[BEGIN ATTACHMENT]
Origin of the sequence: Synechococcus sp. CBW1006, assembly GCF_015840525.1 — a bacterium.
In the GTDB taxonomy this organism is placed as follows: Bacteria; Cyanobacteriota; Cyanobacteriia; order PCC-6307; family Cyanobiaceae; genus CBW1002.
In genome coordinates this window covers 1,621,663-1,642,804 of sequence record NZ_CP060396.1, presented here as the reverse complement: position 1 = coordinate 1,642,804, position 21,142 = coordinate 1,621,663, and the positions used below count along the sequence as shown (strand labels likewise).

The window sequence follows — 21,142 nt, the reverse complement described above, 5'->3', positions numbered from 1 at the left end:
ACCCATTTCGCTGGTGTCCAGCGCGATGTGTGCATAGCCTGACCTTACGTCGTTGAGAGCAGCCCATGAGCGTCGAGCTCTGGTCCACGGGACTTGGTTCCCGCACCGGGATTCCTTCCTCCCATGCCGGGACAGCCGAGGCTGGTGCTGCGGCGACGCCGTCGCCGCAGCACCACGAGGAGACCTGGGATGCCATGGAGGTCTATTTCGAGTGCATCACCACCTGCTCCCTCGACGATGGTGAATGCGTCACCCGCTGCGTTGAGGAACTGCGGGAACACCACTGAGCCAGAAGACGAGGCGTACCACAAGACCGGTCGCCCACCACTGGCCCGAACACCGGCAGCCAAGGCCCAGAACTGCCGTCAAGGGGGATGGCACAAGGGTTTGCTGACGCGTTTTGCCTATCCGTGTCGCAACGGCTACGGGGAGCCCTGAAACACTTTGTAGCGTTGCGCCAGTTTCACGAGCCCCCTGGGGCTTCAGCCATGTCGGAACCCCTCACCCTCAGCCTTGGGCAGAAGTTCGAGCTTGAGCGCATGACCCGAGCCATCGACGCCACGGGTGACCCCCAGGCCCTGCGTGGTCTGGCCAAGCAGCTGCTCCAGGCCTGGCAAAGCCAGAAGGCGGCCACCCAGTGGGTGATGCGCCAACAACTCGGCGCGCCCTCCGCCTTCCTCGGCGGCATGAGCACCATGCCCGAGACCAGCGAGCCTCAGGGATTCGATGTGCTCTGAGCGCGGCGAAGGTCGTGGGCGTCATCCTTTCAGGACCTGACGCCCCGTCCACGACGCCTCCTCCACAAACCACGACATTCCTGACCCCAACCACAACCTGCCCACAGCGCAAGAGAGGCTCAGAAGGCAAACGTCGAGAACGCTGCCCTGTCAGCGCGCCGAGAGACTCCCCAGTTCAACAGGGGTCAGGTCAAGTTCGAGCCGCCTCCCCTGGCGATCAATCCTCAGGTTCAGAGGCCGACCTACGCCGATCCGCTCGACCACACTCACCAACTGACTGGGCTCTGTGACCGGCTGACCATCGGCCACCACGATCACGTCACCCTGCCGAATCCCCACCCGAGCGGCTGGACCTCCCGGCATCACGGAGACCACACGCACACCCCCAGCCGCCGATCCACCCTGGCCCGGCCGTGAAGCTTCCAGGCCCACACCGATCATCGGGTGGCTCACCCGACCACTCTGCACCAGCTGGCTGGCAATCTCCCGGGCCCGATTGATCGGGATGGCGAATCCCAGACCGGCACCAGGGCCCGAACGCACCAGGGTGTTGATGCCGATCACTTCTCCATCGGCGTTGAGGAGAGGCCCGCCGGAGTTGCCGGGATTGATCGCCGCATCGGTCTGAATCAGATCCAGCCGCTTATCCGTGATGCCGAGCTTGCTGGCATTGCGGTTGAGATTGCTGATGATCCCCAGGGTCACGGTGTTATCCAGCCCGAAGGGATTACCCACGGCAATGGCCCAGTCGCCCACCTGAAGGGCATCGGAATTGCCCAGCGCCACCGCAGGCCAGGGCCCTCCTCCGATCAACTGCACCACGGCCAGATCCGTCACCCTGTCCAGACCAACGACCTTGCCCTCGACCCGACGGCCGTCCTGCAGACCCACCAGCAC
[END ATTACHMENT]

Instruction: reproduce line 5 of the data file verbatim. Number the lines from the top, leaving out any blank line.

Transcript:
ACCCATTTCGCTGGTGTCCAGCGCGATGTGTGCATAGCCTGACCTTACGTCGTTGAGAGCAGCCCATGAGCGTCGAGCTCTGGTCCACGGGACTTGGTTCCCGCACCGGGATTCCTTCCTCCCATGCCGGGACAGCCGAGGCTGGTGCTGCGGCGACGCCGTCGCCGCAGCACCACGAGGAGACCTGGGATGCCATGGAGGTCTATTTCGAGTGCATCACCACCTGCTCCCTCGACGATGGTGAATGCGTCACCCGCTGCGTTGAGGAACTGCGGGAACACCACTGAGCCAGAAGACGAGGCGTACCACAAGACCGGTCGCCCACCACTGGCCCGAACACCGGCAGCCAAGGCCCAGAACTGCCGTCAAGGGGGATGGCACAAGGGTTTGCTGACGCGTTTTGCCTATCCGTGTCGCAACGGCTACGGGGAGCCCTGAAACACTTTGTAGCGTTGCGCCAGTTTCACGAGCCCCCTGGGGCTTCAGCCATGTCGGAACCCCTCACCCTCAGCCTTGGGCAGAAGTTCGAGCTTGAGCGCATGACCCGAGCCATCGACGCCACGGGTGACCCCCAGGCCCTGCGTGGTCTGGCCAAGCAGCTGCTCCAGGCCTGGCAAAGCCAGAAGGCGGCCACCCAGTGGGTGATGCGCCAACAACTCGGCGCGCCCTCCGCCTTCCTCGGCGGCATGAGCACCATGCCCGAGACCAGCGAGCCTCAGGGATTCGATGTGCTCTGAGCGCGGCGAAGGTCGTGGGCGTCATCCTTTCAGGACCTGACGCCCCGTCCACGACGCCTCCTCCACAAACCACGACATTCCTGACCCCAACCACAACCTGCCCACAGCGCAAGAGAGGCTCAGAAGGCAAACGTCGAGAACGCTGCCCTGTCAGCGCGCCGAGAGACTCCCCAGTTCAACAGGGGTCAGGTCAAGTTCGAGCCGCCTCCCCTGGCGATCAATCCTCAGGTTCAGAGGCCGACCTACGCCGATCCGCTCGACCACACTCACCAACTGACTGGGCTCTGTGACCGGCTGACCATCGGCCACCACGATCACGTCACCCTGCCGAATCCCCACCCGAGCGGCTGGACCTCCCGGCATCACGGAGACCACACGCACACCCCCAGCCGCCGATCCACCCTGGCCCGGCCGTGAAGCTTCCAGGCCCACACCGATCATCGGGTGGCTCACCCGACCACTCTGCACCAGCTGGCTGGCAATCTCCCGGGCCCGATTGATCGGGATGGCGAATCCCAGACCGGCACCAGGGCCCGAACGCACCAGGGTGTTGATGCCGATCACTTCTCCATCGGCGTTGAGGAGAGGCCCGCCGGAGTTGCCGGGATTGATCGCCGCATCGGTCTGAATCAGATCCAGCCGCTTATCCGTGATGCCGAGCTTGCTGGCATTGCGGTTGAGATTGCTGATGATCCCCAGGGTCACGGTGTTATCCAGCCCGAAGGGATTACCCACGGCAATGGCCCAGTCGCCCACCTGAAGGGCATCGGAATTGCCCAGCGCCACCGCAGGCCAGGGCCCTCCTCCGATCAACTGCACCACGGCCAGATCCGTCACCCTGTCCAGACCAACGACCTTGCCCTCGACCCGACGGCCGTCCTGCAGACCCACCAGCAC